The Connecticut College community came together Monday, March 30, for an important campuswide conversation
Robert L. Hampton, former professor and dean of the College
Beware of the five Horsemen of the Apocalypse: ignorance, illiteracy, intolerance, injustice and indifference.
If you let your guard down, they'll creep back in, said former Dean of the College Robert L. Hampton, the keynote speaker at an April 2 conference on the future and history of diversity at the College. More about the conference.
Hampton's topic was "Are We There Yet?" and he concluded that society is not.
"The five Horsemen of the Apocalypse are still threatening the gains we've made," said Hampton, currently vice president for academic affairs at American Intercontinental University in Atlanta.
"We versus them" is still the dynamic too often, he said. Too many K-12 schools are underperforming, too many people believe the playing field is level, and too many people are afraid of "reverse discrimination."
About 60 people attended the day-long conference sponsored by the Center for the Comparative Study of Race and Ethnicity.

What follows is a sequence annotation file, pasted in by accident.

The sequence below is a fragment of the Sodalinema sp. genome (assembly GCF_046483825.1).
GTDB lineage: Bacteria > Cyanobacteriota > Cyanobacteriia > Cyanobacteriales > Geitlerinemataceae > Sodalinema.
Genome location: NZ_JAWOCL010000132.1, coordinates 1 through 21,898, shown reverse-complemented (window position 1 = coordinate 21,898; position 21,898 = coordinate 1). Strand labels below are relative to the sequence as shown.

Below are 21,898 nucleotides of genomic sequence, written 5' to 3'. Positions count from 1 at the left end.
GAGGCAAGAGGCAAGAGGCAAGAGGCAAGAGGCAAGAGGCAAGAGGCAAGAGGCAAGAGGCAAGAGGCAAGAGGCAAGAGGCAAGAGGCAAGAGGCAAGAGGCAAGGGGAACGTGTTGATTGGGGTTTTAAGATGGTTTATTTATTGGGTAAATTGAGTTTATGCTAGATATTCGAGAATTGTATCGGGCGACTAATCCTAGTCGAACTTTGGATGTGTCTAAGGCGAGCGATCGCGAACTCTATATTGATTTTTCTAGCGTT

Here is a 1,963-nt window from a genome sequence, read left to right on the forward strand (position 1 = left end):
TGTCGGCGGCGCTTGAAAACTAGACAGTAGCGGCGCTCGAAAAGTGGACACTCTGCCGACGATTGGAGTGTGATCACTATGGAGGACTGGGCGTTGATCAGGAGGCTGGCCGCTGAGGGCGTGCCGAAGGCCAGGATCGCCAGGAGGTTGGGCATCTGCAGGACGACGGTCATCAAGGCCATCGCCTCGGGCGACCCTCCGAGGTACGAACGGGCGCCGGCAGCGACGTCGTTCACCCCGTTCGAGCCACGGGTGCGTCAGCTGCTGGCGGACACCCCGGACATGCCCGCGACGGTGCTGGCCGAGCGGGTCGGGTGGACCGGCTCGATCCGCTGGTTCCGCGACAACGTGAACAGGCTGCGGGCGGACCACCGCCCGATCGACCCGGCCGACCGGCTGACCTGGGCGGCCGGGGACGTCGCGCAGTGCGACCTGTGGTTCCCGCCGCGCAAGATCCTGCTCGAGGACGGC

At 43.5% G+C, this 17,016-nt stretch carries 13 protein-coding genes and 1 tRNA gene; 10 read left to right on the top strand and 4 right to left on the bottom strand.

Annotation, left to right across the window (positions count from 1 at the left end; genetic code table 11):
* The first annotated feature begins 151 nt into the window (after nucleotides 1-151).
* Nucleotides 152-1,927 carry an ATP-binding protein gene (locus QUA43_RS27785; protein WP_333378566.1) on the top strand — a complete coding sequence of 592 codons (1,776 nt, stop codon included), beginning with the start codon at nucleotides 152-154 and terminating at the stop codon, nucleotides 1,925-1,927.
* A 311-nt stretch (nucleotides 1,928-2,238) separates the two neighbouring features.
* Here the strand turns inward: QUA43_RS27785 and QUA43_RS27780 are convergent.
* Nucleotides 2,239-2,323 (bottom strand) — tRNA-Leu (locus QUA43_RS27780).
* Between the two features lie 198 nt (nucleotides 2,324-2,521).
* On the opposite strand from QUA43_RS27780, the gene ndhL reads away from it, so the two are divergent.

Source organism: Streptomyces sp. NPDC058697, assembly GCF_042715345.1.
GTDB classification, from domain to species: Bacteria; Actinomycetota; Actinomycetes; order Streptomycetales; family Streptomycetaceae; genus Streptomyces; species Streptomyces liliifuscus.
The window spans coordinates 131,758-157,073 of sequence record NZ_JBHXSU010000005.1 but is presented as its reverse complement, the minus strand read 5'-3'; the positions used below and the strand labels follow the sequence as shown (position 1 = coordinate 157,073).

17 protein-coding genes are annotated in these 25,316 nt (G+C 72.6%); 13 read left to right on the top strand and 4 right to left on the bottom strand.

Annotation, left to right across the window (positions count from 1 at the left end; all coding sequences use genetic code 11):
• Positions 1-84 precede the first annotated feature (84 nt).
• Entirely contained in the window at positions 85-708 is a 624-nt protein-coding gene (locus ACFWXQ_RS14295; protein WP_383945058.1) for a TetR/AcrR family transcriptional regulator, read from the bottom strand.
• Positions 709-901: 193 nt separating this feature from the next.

Hampton, who joined Connecticut College as a sociology professor in 1974 and left for the University of Maryland in 1994, noted that African Americans were leaders of the civil rights movement in the 1960s -- a movement that has grown to include minorities ranging from LGBTQ to Muslims.
He urged the alumni, faculty, staff and students in the audience to practice tolerance and to lend a hand when they can. "Send the elevator back down, like Jewel did," he said, referring to Jewel Plummer Cobb. Cobb, a retired Connecticut College dean, was honored in absentia during the conference.
Hampton credited the students who led the Fanning takeover in 1986 with pushing the College to change. "We wouldn't be here today celebrating this event if it weren't for those courageous students," he said.
In 1986 Hampton found himself in an uncomfortable place: outside Fanning, listening to the people gathered around the building. He eventually went inside and served as a mediator between the students and the administration. The problem, he said, was that there weren't more people inside with the students.
One of the leaders of the takeover, Frank Tuitt '87, now a trustee of the College, was in the audience. Tuitt, trustee W. Estella Johnson '75 and Robin Wilson '82, a member of the Alumni Board, talked about their experiences as African American students on campus in the 1970s and '80s.
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